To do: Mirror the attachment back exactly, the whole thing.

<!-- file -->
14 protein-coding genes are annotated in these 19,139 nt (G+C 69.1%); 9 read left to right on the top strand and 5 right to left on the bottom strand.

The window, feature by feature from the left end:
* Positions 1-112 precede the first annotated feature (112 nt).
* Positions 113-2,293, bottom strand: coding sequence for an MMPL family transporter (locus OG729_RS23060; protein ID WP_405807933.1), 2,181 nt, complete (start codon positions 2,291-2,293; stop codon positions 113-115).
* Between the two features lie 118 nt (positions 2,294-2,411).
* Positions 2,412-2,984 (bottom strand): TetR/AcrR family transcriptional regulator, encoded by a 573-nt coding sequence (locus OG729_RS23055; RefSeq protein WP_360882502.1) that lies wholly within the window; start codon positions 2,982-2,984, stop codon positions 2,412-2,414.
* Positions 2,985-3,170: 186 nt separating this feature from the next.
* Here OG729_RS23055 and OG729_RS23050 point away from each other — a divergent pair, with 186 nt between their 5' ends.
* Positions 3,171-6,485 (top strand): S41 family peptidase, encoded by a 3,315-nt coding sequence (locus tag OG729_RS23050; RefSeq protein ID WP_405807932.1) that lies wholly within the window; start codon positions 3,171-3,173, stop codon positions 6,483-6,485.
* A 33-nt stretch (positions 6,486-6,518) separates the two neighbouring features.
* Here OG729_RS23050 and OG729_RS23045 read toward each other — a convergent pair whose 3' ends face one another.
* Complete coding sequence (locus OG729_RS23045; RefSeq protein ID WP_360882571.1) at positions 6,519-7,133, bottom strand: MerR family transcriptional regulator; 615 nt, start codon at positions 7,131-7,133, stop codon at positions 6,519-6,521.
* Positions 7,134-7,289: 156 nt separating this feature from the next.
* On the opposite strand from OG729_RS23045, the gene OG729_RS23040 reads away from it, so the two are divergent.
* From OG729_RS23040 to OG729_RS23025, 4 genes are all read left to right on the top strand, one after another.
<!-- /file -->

14 protein-coding genes are annotated in these 19,139 nt (G+C 69.1%); 9 read left to right on the top strand and 5 right to left on the bottom strand.

The window, feature by feature from the left end:
* Positions 1-112 precede the first annotated feature (112 nt).
* Positions 113-2,293, bottom strand: coding sequence for an MMPL family transporter (locus OG729_RS23060; protein ID WP_405807933.1), 2,181 nt, complete (start codon positions 2,291-2,293; stop codon positions 113-115).
* Between the two features lie 118 nt (positions 2,294-2,411).
* Positions 2,412-2,984 (bottom strand): TetR/AcrR family transcriptional regulator, encoded by a 573-nt coding sequence (locus OG729_RS23055; RefSeq protein WP_360882502.1) that lies wholly within the window; start codon positions 2,982-2,984, stop codon positions 2,412-2,414.
* Positions 2,985-3,170: 186 nt separating this feature from the next.
* Here OG729_RS23055 and OG729_RS23050 point away from each other — a divergent pair, with 186 nt between their 5' ends.
* Positions 3,171-6,485 (top strand): S41 family peptidase, encoded by a 3,315-nt coding sequence (locus tag OG729_RS23050; RefSeq protein ID WP_405807932.1) that lies wholly within the window; start codon positions 3,171-3,173, stop codon positions 6,483-6,485.
* A 33-nt stretch (positions 6,486-6,518) separates the two neighbouring features.
* Here OG729_RS23050 and OG729_RS23045 read toward each other — a convergent pair whose 3' ends face one another.
* Complete coding sequence (locus OG729_RS23045; RefSeq protein ID WP_360882571.1) at positions 6,519-7,133, bottom strand: MerR family transcriptional regulator; 615 nt, start codon at positions 7,131-7,133, stop codon at positions 6,519-6,521.
* Positions 7,134-7,289: 156 nt separating this feature from the next.
* On the opposite strand from OG729_RS23045, the gene OG729_RS23040 reads away from it, so the two are divergent.
* From OG729_RS23040 to OG729_RS23025, 4 genes are all read left to right on the top strand, one after another.